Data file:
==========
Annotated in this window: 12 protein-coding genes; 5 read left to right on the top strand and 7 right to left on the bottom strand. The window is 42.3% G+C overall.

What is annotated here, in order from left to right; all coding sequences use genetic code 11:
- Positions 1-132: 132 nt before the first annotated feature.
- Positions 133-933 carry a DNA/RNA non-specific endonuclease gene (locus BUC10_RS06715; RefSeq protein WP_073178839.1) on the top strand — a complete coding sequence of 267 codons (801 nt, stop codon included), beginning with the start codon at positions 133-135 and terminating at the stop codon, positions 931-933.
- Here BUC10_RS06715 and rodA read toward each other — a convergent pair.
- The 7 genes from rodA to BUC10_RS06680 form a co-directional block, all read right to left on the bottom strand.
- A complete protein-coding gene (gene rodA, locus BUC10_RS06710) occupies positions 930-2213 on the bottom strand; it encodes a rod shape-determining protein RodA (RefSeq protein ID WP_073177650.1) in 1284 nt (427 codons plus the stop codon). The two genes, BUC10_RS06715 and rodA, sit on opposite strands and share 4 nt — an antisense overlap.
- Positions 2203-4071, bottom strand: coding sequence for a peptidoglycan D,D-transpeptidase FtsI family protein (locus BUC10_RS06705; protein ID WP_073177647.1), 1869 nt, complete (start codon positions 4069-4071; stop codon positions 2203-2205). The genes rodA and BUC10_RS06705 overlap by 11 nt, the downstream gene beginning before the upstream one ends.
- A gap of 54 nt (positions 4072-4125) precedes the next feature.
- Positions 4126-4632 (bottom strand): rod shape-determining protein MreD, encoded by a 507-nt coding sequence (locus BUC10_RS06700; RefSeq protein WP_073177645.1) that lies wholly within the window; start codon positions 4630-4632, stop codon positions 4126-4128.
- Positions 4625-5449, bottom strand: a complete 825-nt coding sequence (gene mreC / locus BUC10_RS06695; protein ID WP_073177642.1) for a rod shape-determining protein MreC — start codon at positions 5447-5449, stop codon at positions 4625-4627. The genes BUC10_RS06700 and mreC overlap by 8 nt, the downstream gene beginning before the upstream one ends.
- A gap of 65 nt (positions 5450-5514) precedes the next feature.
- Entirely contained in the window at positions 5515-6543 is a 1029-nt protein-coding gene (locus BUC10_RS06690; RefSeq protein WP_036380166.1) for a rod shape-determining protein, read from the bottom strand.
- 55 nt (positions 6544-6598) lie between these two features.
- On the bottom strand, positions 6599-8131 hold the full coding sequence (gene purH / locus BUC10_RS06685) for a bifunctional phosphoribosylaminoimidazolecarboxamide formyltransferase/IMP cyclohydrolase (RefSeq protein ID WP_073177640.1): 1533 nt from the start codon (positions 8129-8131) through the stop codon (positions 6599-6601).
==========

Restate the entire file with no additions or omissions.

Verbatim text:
Annotated in this window: 12 protein-coding genes; 5 read left to right on the top strand and 7 right to left on the bottom strand. The window is 42.3% G+C overall.

What is annotated here, in order from left to right; all coding sequences use genetic code 11:
- Positions 1-132: 132 nt before the first annotated feature.
- Positions 133-933 carry a DNA/RNA non-specific endonuclease gene (locus BUC10_RS06715; RefSeq protein WP_073178839.1) on the top strand — a complete coding sequence of 267 codons (801 nt, stop codon included), beginning with the start codon at positions 133-135 and terminating at the stop codon, positions 931-933.
- Here BUC10_RS06715 and rodA read toward each other — a convergent pair.
- The 7 genes from rodA to BUC10_RS06680 form a co-directional block, all read right to left on the bottom strand.
- A complete protein-coding gene (gene rodA, locus BUC10_RS06710) occupies positions 930-2213 on the bottom strand; it encodes a rod shape-determining protein RodA (RefSeq protein ID WP_073177650.1) in 1284 nt (427 codons plus the stop codon). The two genes, BUC10_RS06715 and rodA, sit on opposite strands and share 4 nt — an antisense overlap.
- Positions 2203-4071, bottom strand: coding sequence for a peptidoglycan D,D-transpeptidase FtsI family protein (locus BUC10_RS06705; protein ID WP_073177647.1), 1869 nt, complete (start codon positions 4069-4071; stop codon positions 2203-2205). The genes rodA and BUC10_RS06705 overlap by 11 nt, the downstream gene beginning before the upstream one ends.
- A gap of 54 nt (positions 4072-4125) precedes the next feature.
- Positions 4126-4632 (bottom strand): rod shape-determining protein MreD, encoded by a 507-nt coding sequence (locus BUC10_RS06700; RefSeq protein WP_073177645.1) that lies wholly within the window; start codon positions 4630-4632, stop codon positions 4126-4128.
- Positions 4625-5449, bottom strand: a complete 825-nt coding sequence (gene mreC / locus BUC10_RS06695; protein ID WP_073177642.1) for a rod shape-determining protein MreC — start codon at positions 5447-5449, stop codon at positions 4625-4627. The genes BUC10_RS06700 and mreC overlap by 8 nt, the downstream gene beginning before the upstream one ends.
- A gap of 65 nt (positions 5450-5514) precedes the next feature.
- Entirely contained in the window at positions 5515-6543 is a 1029-nt protein-coding gene (locus BUC10_RS06690; RefSeq protein WP_036380166.1) for a rod shape-determining protein, read from the bottom strand.
- 55 nt (positions 6544-6598) lie between these two features.
- On the bottom strand, positions 6599-8131 hold the full coding sequence (gene purH / locus BUC10_RS06685) for a bifunctional phosphoribosylaminoimidazolecarboxamide formyltransferase/IMP cyclohydrolase (RefSeq protein ID WP_073177640.1): 1533 nt from the start codon (positions 8129-8131) through the stop codon (positions 6599-6601).